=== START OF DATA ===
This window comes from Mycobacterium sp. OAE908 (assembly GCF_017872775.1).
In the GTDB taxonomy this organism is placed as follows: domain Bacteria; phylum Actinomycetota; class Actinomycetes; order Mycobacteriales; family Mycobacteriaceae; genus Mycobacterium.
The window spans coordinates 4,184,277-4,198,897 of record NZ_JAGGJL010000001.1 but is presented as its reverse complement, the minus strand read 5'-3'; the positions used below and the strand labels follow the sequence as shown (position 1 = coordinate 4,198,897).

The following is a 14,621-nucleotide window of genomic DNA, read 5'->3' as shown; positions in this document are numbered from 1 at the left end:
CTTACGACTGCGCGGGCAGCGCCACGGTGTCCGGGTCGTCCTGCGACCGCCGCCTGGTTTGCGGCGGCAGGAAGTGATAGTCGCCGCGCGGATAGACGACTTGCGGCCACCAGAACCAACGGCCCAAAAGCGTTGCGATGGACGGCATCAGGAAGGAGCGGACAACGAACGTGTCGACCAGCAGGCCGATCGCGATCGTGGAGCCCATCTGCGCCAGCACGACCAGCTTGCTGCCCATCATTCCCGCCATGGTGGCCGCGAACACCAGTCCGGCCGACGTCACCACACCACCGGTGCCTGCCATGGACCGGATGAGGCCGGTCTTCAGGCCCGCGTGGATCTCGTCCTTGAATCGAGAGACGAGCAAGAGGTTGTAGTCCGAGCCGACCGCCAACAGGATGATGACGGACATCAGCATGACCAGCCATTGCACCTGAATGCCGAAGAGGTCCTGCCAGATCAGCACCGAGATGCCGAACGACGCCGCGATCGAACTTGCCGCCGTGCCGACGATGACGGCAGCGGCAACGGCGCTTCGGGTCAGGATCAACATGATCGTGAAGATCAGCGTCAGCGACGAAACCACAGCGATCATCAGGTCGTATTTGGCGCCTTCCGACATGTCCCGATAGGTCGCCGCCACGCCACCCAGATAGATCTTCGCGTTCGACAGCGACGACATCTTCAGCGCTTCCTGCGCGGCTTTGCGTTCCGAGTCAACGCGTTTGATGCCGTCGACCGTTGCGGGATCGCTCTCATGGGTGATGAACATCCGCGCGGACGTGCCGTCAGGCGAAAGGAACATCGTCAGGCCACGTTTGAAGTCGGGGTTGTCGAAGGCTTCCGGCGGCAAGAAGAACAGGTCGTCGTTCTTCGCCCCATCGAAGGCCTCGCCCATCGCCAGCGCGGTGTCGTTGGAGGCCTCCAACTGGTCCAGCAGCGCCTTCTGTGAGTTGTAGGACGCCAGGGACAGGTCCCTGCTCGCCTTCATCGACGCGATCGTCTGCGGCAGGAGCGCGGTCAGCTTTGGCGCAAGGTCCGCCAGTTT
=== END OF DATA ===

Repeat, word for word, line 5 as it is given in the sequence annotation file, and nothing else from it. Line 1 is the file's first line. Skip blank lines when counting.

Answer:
CTTACGACTGCGCGGGCAGCGCCACGGTGTCCGGGTCGTCCTGCGACCGCCGCCTGGTTTGCGGCGGCAGGAAGTGATAGTCGCCGCGCGGATAGACGACTTGCGGCCACCAGAACCAACGGCCCAAAAGCGTTGCGATGGACGGCATCAGGAAGGAGCGGACAACGAACGTGTCGACCAGCAGGCCGATCGCGATCGTGGAGCCCATCTGCGCCAGCACGACCAGCTTGCTGCCCATCATTCCCGCCATGGTGGCCGCGAACACCAGTCCGGCCGACGTCACCACACCACCGGTGCCTGCCATGGACCGGATGAGGCCGGTCTTCAGGCCCGCGTGGATCTCGTCCTTGAATCGAGAGACGAGCAAGAGGTTGTAGTCCGAGCCGACCGCCAACAGGATGATGACGGACATCAGCATGACCAGCCATTGCACCTGAATGCCGAAGAGGTCCTGCCAGATCAGCACCGAGATGCCGAACGACGCCGCGATCGAACTTGCCGCCGTGCCGACGATGACGGCAGCGGCAACGGCGCTTCGGGTCAGGATCAACATGATCGTGAAGATCAGCGTCAGCGACGAAACCACAGCGATCATCAGGTCGTATTTGGCGCCTTCCGACATGTCCCGATAGGTCGCCGCCACGCCACCCAGATAGATCTTCGCGTTCGACAGCGACGACATCTTCAGCGCTTCCTGCGCGGCTTTGCGTTCCGAGTCAACGCGTTTGATGCCGTCGACCGTTGCGGGATCGCTCTCATGGGTGATGAACATCCGCGCGGACGTGCCGTCAGGCGAAAGGAACATCGTCAGGCCACGTTTGAAGTCGGGGTTGTCGAAGGCTTCCGGCGGCAAGAAGAACAGGTCGTCGTTCTTCGCCCCATCGAAGGCCTCGCCCATCGCCAGCGCGGTGTCGTTGGAGGCCTCCAACTGGTCCAGCAGCGCCTTCTGTGAGTTGTAGGACGCCAGGGACAGGTCCCTGCTCGCCTTCATCGACGCGATCGTCTGCGGCAGGAGCGCGGTCAGCTTTGGCGCAAGGTCCGCCAGTTT